It drew a great deal of attention a few years ago when Georgia adopted its new “restrictive covenants” statute, Code Section 13-8-51. Among other things, the new statute gives Georgia judges the ability to “blue pencil” (or rewrite) overly broad restrictive covenants and then enforce those agreements as rewritten. The operative provision, Code Section 13-8-54(b), empowers courts to modify an overly-broad restraint to (a) effectuate the statute’s intent (protecting employers’ legitimate business interests); and (b) “achieve the original intent of the contracting parties to the extent possible.” This constituted a substantial departure from prior Georgia law, which routinely saw courts strike down restrictive covenants that were overly broad in any of three ways (duration of restriction, geographic scope of restriction, or type of activity restricted).
A recent decision shows, however, the limits of the blue-pencil doctrine. Carpetcare Multiservices, LLC v. Carle concerned a non-compete agreement that lacked a geographical restriction altogether. Case No. A18A1094 (Ga. Ct. App. Oct. 3, 2018). That is, rather than restricting its former employee from working in any particular geographical areas, the agreement prohibited him, for one (1) year following his separation, from “provid[ing] [services] to any customer with whom [he] had any contact during the term of his employment . . .” The question for the appellate court was whether this agreement, lacking an express geographical restriction, complied with Georgia’s new “restrictive covenants” statute.
In a 2-to-1 decision, the appellate court held that it did not. Judge Rickman, writing for the majority, observed that the statutory provisions governing non-competes specifically address geographical restrictions. See O.C.G.A. § 13-8-53(a) & O.C.G.A. § 13-8-53(c)(2). In contrast, the statutory provisions governing non-solicitation agreements excepted the need for geographical restrictions, stating “[n]o express reference to geographic area . . . shall be required in order for the [non-solicitation] restraint to be enforceable.” O.C.G.A. § 13-8-53(b). The appellate court found this distinction meaningful and reasoned that the Georgia legislature meant to require non-competes, as opposed to non-solicits, to contain explicit geographic restrictions: “Because the non-compete covenant did not contain any reference to a geographic area limitation, it failed to comply with O.C.G.A. § 13-8-53(a), and, thus, the trial court correctly determined that it was void and unenforceable.”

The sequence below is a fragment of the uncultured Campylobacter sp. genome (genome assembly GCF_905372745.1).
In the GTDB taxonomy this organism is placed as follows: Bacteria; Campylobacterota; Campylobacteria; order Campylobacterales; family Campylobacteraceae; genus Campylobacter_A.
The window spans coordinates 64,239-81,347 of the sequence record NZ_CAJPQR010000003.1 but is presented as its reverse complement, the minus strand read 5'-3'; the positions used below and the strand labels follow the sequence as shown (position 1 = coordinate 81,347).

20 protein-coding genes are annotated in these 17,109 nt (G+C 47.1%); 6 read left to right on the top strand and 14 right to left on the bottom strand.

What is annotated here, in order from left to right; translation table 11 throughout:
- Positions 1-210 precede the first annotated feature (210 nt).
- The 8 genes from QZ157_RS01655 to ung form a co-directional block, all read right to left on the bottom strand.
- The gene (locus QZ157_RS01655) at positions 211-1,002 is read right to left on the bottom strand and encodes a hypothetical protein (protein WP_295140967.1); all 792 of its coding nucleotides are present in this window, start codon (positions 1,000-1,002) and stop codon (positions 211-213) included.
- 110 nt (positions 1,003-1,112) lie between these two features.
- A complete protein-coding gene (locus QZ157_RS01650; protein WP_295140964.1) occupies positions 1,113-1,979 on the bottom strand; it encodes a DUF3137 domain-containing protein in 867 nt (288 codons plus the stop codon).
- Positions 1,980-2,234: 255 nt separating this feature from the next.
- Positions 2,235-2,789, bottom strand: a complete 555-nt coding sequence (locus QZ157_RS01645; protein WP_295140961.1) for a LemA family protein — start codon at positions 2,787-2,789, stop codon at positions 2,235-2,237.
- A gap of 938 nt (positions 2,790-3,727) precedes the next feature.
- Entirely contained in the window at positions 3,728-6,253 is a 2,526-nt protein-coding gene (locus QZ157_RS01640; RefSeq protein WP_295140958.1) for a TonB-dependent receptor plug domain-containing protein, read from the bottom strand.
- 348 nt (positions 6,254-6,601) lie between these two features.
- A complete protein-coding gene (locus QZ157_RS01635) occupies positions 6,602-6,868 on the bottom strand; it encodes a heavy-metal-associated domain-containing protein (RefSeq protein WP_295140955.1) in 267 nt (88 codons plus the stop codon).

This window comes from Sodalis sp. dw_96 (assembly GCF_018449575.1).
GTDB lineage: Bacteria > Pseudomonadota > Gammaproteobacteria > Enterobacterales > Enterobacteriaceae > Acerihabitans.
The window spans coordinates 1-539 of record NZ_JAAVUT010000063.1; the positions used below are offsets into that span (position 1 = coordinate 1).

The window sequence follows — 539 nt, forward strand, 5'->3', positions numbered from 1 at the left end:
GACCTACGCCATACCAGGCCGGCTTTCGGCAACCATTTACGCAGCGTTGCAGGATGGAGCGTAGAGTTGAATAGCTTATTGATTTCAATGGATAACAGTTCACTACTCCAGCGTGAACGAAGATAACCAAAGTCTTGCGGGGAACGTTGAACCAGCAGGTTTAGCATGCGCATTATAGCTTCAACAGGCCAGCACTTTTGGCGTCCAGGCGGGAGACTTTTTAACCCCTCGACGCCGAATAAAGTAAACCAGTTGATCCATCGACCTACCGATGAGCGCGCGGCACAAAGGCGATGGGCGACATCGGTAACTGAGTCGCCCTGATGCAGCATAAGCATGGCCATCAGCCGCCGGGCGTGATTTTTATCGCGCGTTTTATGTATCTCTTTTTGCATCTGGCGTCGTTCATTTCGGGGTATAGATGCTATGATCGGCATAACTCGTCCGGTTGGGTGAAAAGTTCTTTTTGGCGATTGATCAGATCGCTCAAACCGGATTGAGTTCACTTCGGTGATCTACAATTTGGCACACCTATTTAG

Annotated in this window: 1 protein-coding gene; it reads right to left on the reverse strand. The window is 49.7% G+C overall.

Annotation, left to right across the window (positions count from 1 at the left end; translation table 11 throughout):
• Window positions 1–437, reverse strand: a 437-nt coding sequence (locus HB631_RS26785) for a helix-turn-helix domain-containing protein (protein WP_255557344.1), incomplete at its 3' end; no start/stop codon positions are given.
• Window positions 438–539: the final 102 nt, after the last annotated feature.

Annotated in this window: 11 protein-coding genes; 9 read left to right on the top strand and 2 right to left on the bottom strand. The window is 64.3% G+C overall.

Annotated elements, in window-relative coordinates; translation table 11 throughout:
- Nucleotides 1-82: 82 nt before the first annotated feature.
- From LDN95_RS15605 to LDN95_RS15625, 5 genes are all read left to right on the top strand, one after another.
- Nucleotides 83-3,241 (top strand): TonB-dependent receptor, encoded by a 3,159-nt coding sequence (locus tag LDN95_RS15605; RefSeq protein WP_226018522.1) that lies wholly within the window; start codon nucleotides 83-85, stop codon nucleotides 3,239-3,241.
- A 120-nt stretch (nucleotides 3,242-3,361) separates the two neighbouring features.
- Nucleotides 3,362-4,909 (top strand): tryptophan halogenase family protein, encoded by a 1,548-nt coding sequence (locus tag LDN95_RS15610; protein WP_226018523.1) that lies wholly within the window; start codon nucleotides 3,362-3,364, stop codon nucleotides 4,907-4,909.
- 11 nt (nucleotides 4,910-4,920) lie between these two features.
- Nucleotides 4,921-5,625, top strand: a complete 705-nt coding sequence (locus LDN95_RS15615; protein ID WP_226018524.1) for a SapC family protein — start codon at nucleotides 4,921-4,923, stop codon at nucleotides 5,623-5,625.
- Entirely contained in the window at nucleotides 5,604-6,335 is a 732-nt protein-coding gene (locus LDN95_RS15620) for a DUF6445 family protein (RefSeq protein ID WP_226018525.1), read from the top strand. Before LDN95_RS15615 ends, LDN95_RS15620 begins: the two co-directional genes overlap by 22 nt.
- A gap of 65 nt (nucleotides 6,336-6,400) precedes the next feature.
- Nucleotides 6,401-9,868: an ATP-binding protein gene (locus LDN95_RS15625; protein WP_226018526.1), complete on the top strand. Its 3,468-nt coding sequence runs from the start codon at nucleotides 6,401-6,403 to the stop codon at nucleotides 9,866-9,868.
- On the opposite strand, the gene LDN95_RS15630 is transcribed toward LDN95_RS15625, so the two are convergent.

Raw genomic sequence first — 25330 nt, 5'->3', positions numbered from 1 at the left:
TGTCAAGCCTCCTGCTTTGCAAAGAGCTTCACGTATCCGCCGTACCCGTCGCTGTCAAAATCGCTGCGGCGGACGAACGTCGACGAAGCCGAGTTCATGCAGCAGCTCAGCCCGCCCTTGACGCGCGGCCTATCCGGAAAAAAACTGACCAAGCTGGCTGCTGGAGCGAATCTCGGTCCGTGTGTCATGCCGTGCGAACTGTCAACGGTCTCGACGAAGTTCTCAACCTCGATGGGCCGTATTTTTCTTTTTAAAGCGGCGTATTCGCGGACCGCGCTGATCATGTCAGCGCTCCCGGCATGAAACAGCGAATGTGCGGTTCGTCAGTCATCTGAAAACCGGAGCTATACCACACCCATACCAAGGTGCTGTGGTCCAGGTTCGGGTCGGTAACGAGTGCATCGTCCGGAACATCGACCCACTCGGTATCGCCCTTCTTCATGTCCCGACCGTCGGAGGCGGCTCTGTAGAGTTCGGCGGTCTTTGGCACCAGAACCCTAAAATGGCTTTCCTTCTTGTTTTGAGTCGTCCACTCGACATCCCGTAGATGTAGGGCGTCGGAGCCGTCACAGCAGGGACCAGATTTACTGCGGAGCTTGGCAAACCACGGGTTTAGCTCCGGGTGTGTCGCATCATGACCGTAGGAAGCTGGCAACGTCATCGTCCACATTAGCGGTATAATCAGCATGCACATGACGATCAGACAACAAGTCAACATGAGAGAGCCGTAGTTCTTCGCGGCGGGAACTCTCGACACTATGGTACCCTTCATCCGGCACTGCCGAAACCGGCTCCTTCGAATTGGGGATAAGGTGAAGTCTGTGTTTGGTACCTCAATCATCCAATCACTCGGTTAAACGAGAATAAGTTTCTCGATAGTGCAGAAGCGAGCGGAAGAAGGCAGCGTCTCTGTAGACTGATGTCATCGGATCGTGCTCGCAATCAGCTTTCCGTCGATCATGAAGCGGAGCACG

Judge Ray, in a dissenting opinion, took a less textualist approach and arrived at a different conclusion:
“It is true that a restrictive covenant must be reasonable in ‘time, geographic area, and scope of prohibited activities’ so as to be enforceable. OCGA 13-8-53(a). And, it is also true that the non-compete covenant in the instant case did not contain an expressed geographic area restriction. What it did include, however, is a limitation that the Appellee/Employee could not work (for a limited time) for any of the Appellant/Employer’s customers with whom he had worked while still employed with the Appellant. Thus, this covenant by its own terms is inherently and indisputably reasonable. It protects the Appellants’s interest in its relationship with its customers; but also, it allows the Appellee to compete with his former employer anywhere, at any time, and to do anything, so long as it is not for a customer with whom he had previously served.
The majority believes that statute requires a geographic restriction. It does not. Rather, the statute only requires that any geographic area restriction be reasonable. Since no geographic restriction exists in this covenant, and it is limited in that it applies just to customers with whom the Appellee has previously worked, then the lack of a geographic area restriction is of no consequence.
Consider for the moment the practical effect of the majority’s ruling. The Appellant could have written the non-compete covenant to prevent the Appellee from providing similar services in the Appellant’s home of Cobb County to anyone, regardless whether the Appellee had worked for such customers previously or not, and such covenant would have been enforceable. But, by limiting the restriction only to the Appellant’s customers for whom the Appellee had actually worked while employed with the Appellant, wherever they may be, the majority would declare.”
Regardless of which opinion one considers better-reasoned, the case demonstrates the limits of the blue-pencil doctrine; it also demonstrates that, even in this new blue-pencil era, Georgia employers cannot take for granted that the State’s courts will correct or forgive their drafting oversights.